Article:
Despite Ecuador's efforts to deal with internal criminal groups, international organized crime groups from Colombia, Mexico, and Europe have increased their presence in the country. As a result, the drug route from Colombia to Ecuador has become a mainstay of the global cocaine trade. The country's long coastline and proximity to major drug-producing countries make it a central transshipment point for cocaine.
Mexican drug trafficking organizations sourcing cocaine from Colombian criminal groups have increasingly used Ecuadorian gangs and drug traffickers as intermediaries to transport the drugs from Colombia through Ecuador and onwards to Mexico and other international destinations. As a consequence, multi-ton seizures have become frequent in Ecuador.
Amid increased drug trafficking, Ecuadorian gangs have gained significant power, becoming more organized and violent. Gang warfare has given rise to multiple prison massacres that have killed hundreds of inmates, and gangs are now using explosives to carry out attacks, assassinating officials and politicians, and participating in an ever-expanding range of criminal economies. The homicide rate surged to an all-time high in 2022. In 2017, Ecuador’s homicide rate had been one of the region's lowest.
Ecuador’s domestic crime groups have traditionally been fragmented operating as subcontractors for foreign criminal organizations, particularly Colombian and Mexican groups. Today, however, Ecuador is home to several prison and drug trafficking gangs that have vastly grown in sophistication and seize in recent years.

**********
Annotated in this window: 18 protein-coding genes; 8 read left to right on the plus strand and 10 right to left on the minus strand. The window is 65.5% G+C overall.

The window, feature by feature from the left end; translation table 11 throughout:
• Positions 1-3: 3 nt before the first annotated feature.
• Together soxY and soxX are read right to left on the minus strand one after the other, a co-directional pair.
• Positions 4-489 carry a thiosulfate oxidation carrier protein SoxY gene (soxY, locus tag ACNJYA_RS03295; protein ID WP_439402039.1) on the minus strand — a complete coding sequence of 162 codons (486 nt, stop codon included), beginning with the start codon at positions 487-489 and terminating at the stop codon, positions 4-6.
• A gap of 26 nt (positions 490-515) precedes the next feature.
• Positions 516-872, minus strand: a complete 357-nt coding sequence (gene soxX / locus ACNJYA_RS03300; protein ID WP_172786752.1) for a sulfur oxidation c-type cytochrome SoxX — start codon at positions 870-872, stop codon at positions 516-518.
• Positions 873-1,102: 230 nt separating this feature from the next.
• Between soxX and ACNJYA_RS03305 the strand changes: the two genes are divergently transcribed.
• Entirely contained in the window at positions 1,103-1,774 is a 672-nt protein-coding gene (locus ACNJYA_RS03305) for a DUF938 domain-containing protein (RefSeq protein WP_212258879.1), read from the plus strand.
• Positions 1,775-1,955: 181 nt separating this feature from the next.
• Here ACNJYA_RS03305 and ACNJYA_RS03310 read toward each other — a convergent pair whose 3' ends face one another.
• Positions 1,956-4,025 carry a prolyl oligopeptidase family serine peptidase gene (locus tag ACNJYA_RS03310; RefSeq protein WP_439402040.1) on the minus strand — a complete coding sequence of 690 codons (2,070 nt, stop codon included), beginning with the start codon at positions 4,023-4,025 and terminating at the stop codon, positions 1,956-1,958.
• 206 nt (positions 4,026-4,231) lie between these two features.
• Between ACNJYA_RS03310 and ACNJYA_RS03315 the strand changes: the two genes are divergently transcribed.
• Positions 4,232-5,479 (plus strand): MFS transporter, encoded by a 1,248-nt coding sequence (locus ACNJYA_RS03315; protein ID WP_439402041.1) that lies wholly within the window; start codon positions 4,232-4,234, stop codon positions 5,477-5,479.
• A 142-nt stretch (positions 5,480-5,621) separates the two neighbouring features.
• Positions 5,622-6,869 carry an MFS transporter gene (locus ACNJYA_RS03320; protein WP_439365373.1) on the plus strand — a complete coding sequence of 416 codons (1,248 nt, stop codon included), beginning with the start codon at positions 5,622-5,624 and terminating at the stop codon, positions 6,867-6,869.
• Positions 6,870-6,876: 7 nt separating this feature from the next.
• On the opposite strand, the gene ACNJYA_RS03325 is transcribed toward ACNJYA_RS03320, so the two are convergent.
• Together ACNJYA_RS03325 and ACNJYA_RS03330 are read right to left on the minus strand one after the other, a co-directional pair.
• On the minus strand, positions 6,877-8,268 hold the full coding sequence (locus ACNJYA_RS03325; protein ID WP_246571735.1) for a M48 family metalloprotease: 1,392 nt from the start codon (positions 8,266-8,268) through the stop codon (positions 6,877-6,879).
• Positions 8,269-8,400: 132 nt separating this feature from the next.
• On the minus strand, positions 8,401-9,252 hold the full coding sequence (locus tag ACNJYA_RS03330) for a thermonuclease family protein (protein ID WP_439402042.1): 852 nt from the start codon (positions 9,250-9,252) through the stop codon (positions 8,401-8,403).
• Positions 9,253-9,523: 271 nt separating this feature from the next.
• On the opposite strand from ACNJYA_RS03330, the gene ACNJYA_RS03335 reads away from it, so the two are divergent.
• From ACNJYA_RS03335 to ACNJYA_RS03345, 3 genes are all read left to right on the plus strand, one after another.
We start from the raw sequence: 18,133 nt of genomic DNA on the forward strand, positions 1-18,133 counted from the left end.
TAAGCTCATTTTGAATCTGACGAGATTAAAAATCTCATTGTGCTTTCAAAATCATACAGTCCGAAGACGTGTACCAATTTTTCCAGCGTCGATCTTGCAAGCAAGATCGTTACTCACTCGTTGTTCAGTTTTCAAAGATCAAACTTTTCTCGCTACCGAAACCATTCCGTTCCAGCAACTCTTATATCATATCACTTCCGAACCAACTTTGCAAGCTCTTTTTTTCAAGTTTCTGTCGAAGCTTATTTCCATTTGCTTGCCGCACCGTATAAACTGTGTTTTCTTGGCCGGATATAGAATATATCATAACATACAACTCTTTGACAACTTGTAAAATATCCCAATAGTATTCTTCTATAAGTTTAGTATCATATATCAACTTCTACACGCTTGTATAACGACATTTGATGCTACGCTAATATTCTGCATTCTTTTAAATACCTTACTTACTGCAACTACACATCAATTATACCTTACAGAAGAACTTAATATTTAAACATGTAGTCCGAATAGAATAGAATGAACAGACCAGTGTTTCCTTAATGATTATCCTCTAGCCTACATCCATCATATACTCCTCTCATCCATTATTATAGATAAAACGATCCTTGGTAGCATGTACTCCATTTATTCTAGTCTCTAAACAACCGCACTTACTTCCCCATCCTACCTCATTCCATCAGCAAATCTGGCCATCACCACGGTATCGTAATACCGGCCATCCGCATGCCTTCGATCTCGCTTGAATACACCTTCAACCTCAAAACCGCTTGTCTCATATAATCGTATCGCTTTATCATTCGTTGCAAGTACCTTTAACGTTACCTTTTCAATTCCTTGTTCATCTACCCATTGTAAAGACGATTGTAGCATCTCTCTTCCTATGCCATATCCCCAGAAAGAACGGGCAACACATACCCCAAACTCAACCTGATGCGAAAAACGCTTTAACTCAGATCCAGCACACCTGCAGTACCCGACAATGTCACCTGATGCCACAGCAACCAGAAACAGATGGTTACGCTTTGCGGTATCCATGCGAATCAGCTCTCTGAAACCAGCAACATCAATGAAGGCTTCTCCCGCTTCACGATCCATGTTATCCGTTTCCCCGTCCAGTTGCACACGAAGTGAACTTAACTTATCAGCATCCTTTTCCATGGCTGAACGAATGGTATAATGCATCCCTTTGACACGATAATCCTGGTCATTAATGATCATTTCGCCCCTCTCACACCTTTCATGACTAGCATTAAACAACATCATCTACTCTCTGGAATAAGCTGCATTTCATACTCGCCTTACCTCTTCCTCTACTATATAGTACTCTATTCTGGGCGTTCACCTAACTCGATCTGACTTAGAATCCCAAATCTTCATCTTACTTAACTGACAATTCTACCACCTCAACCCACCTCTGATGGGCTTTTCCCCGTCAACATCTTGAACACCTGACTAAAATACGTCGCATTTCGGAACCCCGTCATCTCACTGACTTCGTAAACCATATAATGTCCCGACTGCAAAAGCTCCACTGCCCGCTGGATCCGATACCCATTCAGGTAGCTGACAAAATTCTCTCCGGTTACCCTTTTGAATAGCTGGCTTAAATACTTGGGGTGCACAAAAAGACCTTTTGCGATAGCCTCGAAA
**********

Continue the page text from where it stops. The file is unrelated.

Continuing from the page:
The Choneros, Ecuador’s premier “mega-gang,” are the largest and most sophisticated group operating in the country today. According to authorities, the gang started out as an armed wing of an unnamed Colombian drug cartel that controlled Pacific maritime trafficking routes to Mexico and the United States. Over time, however, the Choneros have transformed into Ecuador’s most formidable prison gang and now have a permanent presence in various penitentiaries and cities, engaging in illegal activities including micro-trafficking, contract killings, extortion, and contraband smuggling.
The Choneros have connections with several international groups including Mexico’s Sinaloa Cartel, for which it transports cocaine, according to reports. Following the murder of former leader, Jorge Luis Zambrano González, alias "Rasquiña,” in December 2020, the Choneros faced a wave of violence as other gangs tried to take advantage of their weakened state.
One of the main rivals of the Choneros is the Lagartos, another major prison gang. Clashes with the Choneros have caused outbreaks of gruesome violence inside Ecuador's penitentiaries. However, the deaths of consecutive leaders in the last two years have weakened the Lagartos, and several once-smaller gangs have emerged to rival the Lagartos’ power.
One such group is the Lobos, which has approximately 8,000 members scattered across Ecuador's prisons and various cities. The Lobos are allied with the Tiguerones and Chone Killers in a self-named group, the Cartel Nueva Generación Ecuador (Ecuador New Generation Cartel). The name, according to reports, alludes to alleged connections with Mexico's Jalisco Cartel New Generation (Cartel Jalisco Nueva Generación - CJNG), though these connections remain unproven.
Other international groups have a significant presence in Ecuador. The Oliver Sinisterra Front (Frente Oliver Sinisterra - FOS), a dissident faction of the FARC, remains active in Ecuador, as do a number of other ex-FARC mafia factions. Additionally, the National Liberation Army (Ejército de Liberación Nacional - ELN), another Colombian group, has used Ecuador as a safe haven.